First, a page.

Although the Black Hawk War of 1865-68 had been settled, citizens of southern Utah were still concerned about Indian hostilities. Their concerns were sent to Washington, D.C., by the territorial governor, George L. Wood, and by Cyrus M. Hawley, an associate justice of the territorial supreme court. In Washington, the U.S. House Committee on Territories recommended in 1872 that a large military force be sent to Utah to protect the citizens living there. Hawley also believed that the establishment of such a fort would be the only possible way to finally bring the infamous Mountain Meadows Massacre case to trial because it would afford those witnesses testifying against the perpetrators of the massacre the protection of the United States government. Secretary of War William W. Belknap recommended to the House of Representatives in 1872 that the government appropriate $120,000 to build a post near Beaver.
The townspeople of Beaver undoubtedly greeted this news as a mixed blessing. By that time, the town was only sixteen years old. Its citizens were beginning to make the transition from their log cabin and dugout homes to more permanent dwellings of brick and--thanks to newly arriving Scots immigrants with stonemasonry skills--stone houses. Their dilemma came about because, since the Utah War, federal troops were hated and feared; Utah citizens believed they could interfere with the region's sovereignty. Yet there also would certainly be protection from Indians as well as significant economic gains for those local people involved the construction and supplying of the fort. Further, such a major installation could only enhance Beaver's status as a noteworthy town in an era when boosters vied for the prestige of having a county seat, a prison, college, or a railroad terminal located in their town.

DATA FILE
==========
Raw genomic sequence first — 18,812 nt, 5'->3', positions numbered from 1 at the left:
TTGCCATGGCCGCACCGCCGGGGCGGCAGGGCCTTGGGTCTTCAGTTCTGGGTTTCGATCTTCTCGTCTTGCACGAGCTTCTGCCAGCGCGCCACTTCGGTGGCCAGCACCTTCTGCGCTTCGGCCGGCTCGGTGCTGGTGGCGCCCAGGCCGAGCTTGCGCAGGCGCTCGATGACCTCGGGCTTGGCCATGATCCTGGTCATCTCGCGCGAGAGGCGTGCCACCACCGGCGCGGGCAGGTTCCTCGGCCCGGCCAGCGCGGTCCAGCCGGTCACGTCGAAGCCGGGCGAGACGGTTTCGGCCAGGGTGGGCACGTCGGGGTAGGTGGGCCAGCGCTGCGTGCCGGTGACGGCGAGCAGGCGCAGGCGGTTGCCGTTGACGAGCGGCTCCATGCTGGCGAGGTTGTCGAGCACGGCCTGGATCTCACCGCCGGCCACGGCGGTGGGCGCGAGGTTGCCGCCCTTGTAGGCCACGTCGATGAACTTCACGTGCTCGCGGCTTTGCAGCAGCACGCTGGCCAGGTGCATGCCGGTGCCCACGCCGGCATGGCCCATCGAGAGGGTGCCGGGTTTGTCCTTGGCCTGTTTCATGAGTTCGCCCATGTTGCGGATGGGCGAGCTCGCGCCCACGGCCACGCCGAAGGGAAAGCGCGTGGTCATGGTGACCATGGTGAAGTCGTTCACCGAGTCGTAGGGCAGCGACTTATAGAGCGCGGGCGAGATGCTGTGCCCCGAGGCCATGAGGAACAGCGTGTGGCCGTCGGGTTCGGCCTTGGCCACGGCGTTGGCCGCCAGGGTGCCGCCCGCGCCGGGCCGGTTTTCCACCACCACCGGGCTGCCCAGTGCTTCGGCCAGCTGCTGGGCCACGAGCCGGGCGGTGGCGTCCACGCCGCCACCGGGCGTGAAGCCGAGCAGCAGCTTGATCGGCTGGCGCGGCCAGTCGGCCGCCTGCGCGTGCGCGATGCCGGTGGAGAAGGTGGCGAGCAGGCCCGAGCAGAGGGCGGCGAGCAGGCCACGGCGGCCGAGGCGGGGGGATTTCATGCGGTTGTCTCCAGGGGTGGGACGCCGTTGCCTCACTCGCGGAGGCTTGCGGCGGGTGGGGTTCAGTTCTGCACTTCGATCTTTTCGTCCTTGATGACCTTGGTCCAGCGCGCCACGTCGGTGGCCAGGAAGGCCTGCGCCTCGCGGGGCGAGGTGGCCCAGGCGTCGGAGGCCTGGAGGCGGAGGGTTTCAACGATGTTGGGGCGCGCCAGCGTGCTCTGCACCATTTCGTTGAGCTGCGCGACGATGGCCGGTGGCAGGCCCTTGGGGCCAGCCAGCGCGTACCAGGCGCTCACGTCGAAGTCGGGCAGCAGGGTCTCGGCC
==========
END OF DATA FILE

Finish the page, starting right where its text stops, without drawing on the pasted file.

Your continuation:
After Congress authorized the expenditure for the fort, Lieutenant General Philip H. Sheridan (of Civil War fame) sent four companies of troops (some 181 men) under the command of John D. Wilkens to open the post in mid-1872. It was at first called a post but was authorized by President Ulysses S. Grant on 12 May 1873 as a fort, and its name was changed to Fort Cameron in honor of Colonel James Cameron, who was killed in the Battle of Bull Run during the Civil War.
A good site was found 1.5 miles east of Beaver City, on the north side of the river, about half a mile from Beaver River Canyon. The fort was nearly rectangular in plan, with a large parade ground in the center, and was surrounded by trees and irrigation systems. On both the east and west sides, black basaltic rock barracks were built, one for each of the four companies. To the south, commanding officer's quarters and five duplexes for officers were also built. The rectangle was bordered on the north by the hospital, the headquarters building, and the commissary store. Next to the east barracks stood a bakery, and about 300 yards west of the post were the stables. All buildings, except the stables, were built of the local black rock, which was quarried from the plentiful outcroppings readily available in the nearby foothills.